I’ve come to appreciate the process my photography reveals to me, where it comes from to where it takes me. Some of my best and most enjoyable moments of capturing images have occurred without any agenda or expectations of what I’ll find. Of course, there are many times when the circumstances are not so much by chance but in these cases, there are expectations in place and the surprises of the moments are much narrower. Also, this is not to say that planning has kept me from getting images I enjoy. There are many, many places I’d like to go and photograph where planning and logistics would be a likely factor to get to “the place” at the right time.
A problem with being in a situation where you feel rushed can impact how good or not so good the experience becomes. There’s nothing worse than finding out that the shots were less than ideal after all the planning you did to be at a great place and you missed the moments completely right from under your nose. Or worse yet, feeling like the situation is in a “meltdown” and the moments speed away faster than your imagination right out of your grasp. For me the reality has been that there are always surprises in every situation that can disappoint to many degrees. There’s a better way to get through the surprises. Try and make a surprise out of the surprise. These situations will usually remind me that I really enjoy taking pictures and in the worst case scenario, I’ll just wing it – something good will usually happen.
Now, missing moments when shooting landscape and scenery is far from any equivalent of what I’d call a tragedy but many “diva spins” including my own, have occurred from far-less complicated situations.
This takes me back to the process I’ve come to appreciate about my photography. The lessons have come as tragedies that I’ve created and some as enlightenment I’ve received. The truth is that I’ve ended at “a place” that’s infinitely bigger than I am… A place that has been the stage for the past and will be for the future.
March 27, 2009 – I was wandering around west of Fort Worth, TX looking for fields of bluebonnets that grew as far as the eye could see, not just the familiar patches growing along the highways. Unfortunately I would not find such a place on this balmy day but there was plenty of cow pasture in all directions where new grass and tree growth was revealing signs of spring.
I’ve always been fascinated with clouds because I associate them as part of the Earth’s spirit displayed in one of its most elegant visual metaphors. When I see how they move and change into shapes as the climate dictates, I can’t help but feel my own spirit connected to the Earth. Sometimes they look like a beautiful Serengeti migration in the sky moving along in the wind or they convect into bold displays of grandeur. Sometimes they hug the lowlands as fog or ascend to wispy layers of strata. When I take the time to watch them it’s like seeing life move in slow motion and it brings calm to my soul. When they leave us with only beautiful cloudless skies, I know they will always return in new shape and form for they are truly free spirits and masters of their realm.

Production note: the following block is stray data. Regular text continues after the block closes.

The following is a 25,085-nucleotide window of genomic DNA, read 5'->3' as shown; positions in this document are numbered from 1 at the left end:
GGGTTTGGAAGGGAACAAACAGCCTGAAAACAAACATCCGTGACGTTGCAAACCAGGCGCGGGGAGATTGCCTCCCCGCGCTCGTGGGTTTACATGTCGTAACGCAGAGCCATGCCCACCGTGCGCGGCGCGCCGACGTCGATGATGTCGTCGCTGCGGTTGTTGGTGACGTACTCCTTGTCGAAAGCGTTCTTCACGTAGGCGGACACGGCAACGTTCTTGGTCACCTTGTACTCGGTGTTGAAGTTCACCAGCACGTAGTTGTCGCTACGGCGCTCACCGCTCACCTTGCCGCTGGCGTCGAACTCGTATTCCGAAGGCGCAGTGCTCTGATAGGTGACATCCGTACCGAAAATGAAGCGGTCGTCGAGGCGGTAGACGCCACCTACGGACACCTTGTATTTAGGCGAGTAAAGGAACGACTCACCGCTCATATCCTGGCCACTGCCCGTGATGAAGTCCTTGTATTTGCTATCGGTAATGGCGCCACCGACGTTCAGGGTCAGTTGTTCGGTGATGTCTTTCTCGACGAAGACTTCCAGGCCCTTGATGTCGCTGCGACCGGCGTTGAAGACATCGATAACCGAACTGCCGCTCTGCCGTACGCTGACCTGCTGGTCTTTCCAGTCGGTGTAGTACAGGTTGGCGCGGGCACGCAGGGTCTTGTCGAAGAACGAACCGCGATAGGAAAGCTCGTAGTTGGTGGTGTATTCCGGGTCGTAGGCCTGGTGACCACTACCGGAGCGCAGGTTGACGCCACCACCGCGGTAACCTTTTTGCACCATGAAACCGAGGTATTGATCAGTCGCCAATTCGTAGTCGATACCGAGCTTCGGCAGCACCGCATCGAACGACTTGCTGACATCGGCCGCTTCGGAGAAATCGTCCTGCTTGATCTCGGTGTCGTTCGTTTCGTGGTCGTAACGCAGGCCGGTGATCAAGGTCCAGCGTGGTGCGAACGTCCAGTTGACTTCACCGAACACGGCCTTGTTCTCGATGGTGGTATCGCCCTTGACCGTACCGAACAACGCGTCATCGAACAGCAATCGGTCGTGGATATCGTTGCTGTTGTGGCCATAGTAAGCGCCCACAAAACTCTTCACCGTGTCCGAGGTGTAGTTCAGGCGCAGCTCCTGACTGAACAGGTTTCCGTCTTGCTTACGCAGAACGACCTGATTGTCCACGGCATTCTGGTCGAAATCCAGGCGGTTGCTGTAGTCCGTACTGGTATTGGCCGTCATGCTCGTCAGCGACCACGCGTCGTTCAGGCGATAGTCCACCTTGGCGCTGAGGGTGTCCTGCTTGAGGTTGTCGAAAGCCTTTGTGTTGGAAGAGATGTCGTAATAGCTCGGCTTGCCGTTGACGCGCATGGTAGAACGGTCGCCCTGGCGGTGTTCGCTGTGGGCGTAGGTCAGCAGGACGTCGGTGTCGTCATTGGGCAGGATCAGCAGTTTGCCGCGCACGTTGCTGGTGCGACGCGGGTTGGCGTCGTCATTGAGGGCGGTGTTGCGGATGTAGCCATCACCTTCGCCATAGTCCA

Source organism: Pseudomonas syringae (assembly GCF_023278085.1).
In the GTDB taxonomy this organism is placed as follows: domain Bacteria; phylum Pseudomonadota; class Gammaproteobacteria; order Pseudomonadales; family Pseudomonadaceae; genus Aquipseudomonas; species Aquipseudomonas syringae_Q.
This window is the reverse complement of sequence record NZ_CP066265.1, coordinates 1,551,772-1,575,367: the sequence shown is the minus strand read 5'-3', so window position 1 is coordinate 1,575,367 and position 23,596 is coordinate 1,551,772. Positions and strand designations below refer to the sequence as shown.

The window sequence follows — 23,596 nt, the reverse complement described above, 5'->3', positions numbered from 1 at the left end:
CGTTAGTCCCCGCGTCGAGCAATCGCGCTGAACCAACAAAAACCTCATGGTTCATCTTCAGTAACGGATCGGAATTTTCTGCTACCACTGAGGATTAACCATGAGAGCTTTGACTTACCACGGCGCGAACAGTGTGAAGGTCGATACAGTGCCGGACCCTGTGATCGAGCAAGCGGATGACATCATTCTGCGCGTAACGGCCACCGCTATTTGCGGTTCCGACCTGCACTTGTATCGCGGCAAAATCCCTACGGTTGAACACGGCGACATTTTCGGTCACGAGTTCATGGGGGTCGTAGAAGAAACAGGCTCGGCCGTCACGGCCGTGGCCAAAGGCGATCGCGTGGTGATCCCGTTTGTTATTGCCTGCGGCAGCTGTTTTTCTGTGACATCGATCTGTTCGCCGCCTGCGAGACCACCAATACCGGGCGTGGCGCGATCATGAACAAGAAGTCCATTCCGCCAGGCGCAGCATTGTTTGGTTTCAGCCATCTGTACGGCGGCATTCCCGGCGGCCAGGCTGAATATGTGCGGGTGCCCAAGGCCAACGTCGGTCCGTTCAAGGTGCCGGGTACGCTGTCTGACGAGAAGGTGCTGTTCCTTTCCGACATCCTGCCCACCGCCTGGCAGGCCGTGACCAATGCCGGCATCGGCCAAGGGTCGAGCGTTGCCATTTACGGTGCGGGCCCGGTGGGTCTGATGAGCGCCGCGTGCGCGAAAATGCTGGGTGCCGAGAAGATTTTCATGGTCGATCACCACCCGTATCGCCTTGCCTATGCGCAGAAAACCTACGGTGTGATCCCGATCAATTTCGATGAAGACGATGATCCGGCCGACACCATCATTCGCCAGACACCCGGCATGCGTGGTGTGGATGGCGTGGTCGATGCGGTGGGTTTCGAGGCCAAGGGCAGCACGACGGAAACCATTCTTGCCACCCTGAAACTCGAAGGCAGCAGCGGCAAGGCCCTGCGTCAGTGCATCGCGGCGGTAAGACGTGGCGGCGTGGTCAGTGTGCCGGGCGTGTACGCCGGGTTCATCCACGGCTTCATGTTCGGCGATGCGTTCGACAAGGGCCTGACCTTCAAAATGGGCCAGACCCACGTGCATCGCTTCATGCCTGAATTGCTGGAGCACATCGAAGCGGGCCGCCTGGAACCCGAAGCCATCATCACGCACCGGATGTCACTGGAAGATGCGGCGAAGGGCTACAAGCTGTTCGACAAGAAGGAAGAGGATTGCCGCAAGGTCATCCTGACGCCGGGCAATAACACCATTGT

Saturday March 27, 2010, the sunbeams were poking through this cloud layer beautifully just 2 hours earlier which got me to get out and find a location to catch the event. I caught the sun setting on this road after chasing it about 50 miles north of Dallas, TX.
There’s a children’s picture book series out on the horizon called the “The Cloud Seekers”, written by Robert L. Calixto. It’s still in the early stages due out next year but the concept is about a group of friends who explore the possibilities in what takes shape in the clouds. A simple concept, reminiscent of a time I remember and certainly fun to share with little ones.
This Mother of a cloud illuminates and reflects off the water with the Channel Islands and an offshore platform in the distance. Taken 1-3-05 at 5:54 PM, just north of Refugio Beach State Park, CA. The cool thing about this image for me is that my Mother and I watched this scene for about half an hour as the light dissipated from the cloud.
I’ve always been fascinated by how much a print technician can do to bring out dynamic range in prints from film through basic “dodge & burn” darkroom techniques. The collaboration between a printer who usually has never been to the locations photographed but can interpret what the photographer saw is a creative process many photographers depended on. Now with the digital process a photographer can experiment with dynamic range in images that bridge to the surreal. This image is tweaked with an exaggerated Shadow/Highlight & Contrast layers in Photoshop. There is software that will take images to the creative extremes like in this blog site: